Research
Print page Print page
Switch language
Rigshospitalet - a part of Copenhagen University Hospital
Published

Nonalcoholic Fatty Liver Disease Impairs the Liver-Alpha Cell Axis Independent of Hepatic Inflammation and Fibrosis

Research output: Contribution to journalJournal articleResearchpeer-review

DOI

  1. Assessment of rapid hepatic glycogen synthesis in humans using dynamic 13C magnetic resonance spectroscopy

    Research output: Contribution to journalJournal articleResearchpeer-review

  • Julie Steen Pedersen
  • Marte Opseth Rygg
  • Viggo Bjerregaard Kristiansen
  • Beth Hærstedt Olsen
  • Reza Rafiolsadat Serizawa
  • Jens Juul Holst
  • Sten Madsbad
  • Lise Lotte Gluud
  • Flemming Bendtsen
  • Nicolai Jacob Wewer Albrechtsen
View graph of relations

Nonalcoholic fatty liver disease (NAFLD) is associated with impaired hepatic actions of glucagon and insulin. Glucagon and amino acids are linked in an endocrine feedback circuit, the liver-alpha cell axis, that may be disrupted by NAFLD. We investigated how NAFLD severity affects glucagon and insulin resistance in individuals with obesity and whether bariatric surgery improves these parameters. Plasma and liver biopsies from 33 individuals with obesity (collectively, OBE) were obtained before and 12 months after bariatric surgery (Roux-en-Y gastric bypass [RYGB] or sleeve gastrectomy [SG]). Nine healthy control individuals (collectively, CON) undergoing cholecystectomy were used as a comparison group. The NAFLD activity score (NAS) was used to subdivide study participants into the following groups: OBE-no steatosis, OBE+steatosis, and nonalcoholic steatohepatitis (NASH) and/or grade 2 fibrosis (Fib) (OBE-NASH-Fib). Measurements of amino acids by targeted metabolomics and glucagon were performed. Glucagon, amino acids (P < 0.05), and the glucagon-alanine index, a validated surrogate marker of glucagon resistance, were increased in OBE by 60%, 56%, and 61%, respectively, when compared with CON but irrespective of NAFLD severity. In contrast, markers of hepatic insulin resistance increased concomitantly with NAS. Hyperglucagonemia resolved in OBE-no steatosis and OBE+steatosis but not in OBE-NASH-Fib (median, 7.0; interquartile range, 5.0-9.8 pmol/L), regardless of improvement in insulin resistance and NAS. The type of surgery that participants underwent had no effect on metabolic outcomes. Conclusion: Glucagon resistance to amino acid metabolism exists in individuals with NAFLD independent of NAS severity. Patients with NASH showed persistent hyperglucagonemia 12 months after bariatric surgery, indicating that a disrupted liver-alpha cell may remain in NAFLD despite major improvement in liver histology.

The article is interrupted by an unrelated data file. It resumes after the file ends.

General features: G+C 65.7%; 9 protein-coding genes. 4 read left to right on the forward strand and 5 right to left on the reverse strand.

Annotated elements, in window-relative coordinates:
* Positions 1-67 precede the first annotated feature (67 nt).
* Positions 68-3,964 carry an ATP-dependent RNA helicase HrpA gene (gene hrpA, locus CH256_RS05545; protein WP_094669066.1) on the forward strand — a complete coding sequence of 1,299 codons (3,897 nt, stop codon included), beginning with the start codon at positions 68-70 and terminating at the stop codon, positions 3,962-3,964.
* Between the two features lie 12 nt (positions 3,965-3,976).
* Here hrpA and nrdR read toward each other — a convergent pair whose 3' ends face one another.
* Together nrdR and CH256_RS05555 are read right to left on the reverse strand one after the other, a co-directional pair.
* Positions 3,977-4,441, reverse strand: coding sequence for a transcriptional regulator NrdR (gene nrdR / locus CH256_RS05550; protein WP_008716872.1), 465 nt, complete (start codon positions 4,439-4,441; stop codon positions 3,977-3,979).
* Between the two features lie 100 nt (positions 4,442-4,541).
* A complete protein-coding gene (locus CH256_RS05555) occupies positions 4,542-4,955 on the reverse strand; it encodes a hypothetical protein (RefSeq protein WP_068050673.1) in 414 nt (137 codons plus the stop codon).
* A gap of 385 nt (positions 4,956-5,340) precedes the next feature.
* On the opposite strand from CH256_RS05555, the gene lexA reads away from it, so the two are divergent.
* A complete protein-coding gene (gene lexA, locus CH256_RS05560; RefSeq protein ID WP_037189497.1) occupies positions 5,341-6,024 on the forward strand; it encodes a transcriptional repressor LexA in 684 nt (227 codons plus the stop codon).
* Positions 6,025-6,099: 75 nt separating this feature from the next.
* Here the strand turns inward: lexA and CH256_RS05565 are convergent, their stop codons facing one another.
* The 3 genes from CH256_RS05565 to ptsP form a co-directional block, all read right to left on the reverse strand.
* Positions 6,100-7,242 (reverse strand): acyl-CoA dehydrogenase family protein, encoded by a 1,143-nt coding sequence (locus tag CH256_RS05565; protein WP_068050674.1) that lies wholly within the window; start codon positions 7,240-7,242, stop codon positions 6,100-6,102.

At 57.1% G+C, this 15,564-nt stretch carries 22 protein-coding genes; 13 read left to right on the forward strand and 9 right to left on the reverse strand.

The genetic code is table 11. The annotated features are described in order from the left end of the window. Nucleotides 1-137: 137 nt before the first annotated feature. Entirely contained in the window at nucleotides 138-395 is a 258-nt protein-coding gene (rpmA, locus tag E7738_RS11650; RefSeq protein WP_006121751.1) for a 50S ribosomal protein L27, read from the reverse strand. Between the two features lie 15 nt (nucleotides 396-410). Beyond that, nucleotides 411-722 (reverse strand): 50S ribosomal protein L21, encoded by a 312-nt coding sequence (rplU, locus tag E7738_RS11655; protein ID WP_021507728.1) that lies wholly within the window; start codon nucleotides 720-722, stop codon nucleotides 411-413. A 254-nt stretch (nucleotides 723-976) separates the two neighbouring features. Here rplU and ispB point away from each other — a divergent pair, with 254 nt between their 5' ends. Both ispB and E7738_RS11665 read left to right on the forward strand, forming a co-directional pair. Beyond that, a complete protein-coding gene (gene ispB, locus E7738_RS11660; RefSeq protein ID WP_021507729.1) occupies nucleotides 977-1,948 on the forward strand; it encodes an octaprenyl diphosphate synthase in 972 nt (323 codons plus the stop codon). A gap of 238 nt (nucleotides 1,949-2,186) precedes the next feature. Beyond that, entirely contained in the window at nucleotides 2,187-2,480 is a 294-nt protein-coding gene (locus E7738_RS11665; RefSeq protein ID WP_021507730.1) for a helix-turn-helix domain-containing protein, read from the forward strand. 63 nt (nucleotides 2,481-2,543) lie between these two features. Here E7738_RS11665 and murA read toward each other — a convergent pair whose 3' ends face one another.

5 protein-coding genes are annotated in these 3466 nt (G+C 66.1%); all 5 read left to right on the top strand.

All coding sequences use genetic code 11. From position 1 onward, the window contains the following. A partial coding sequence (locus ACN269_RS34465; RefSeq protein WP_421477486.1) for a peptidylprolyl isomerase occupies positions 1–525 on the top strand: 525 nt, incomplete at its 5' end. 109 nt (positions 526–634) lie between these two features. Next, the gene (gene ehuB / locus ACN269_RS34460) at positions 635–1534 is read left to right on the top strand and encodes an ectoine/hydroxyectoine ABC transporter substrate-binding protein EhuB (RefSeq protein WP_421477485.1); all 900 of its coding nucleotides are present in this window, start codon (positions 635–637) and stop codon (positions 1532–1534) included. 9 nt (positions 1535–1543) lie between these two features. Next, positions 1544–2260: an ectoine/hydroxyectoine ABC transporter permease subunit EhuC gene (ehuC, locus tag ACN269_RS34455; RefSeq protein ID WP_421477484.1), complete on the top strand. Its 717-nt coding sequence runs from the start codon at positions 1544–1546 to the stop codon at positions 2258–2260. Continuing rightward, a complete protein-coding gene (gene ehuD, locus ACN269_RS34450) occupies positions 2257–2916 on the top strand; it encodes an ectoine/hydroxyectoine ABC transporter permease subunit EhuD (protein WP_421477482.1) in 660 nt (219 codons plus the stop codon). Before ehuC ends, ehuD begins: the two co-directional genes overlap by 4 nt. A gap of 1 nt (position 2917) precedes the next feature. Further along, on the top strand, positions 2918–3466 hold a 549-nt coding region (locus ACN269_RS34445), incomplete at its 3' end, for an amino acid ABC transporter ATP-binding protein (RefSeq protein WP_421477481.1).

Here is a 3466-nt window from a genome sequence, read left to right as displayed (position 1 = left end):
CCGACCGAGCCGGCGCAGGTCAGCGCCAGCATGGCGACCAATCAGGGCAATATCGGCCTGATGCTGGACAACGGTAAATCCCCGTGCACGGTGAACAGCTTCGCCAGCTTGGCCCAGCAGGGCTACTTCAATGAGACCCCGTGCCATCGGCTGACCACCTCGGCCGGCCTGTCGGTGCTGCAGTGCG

Original languageEnglish
JournalHepatology Research
Volume4
Issue number11
Pages (from-to)1610-1623
Number of pages14
ISSN1386-6346
DOIs
Publication statusPublished - Nov 2020

ID: 61231643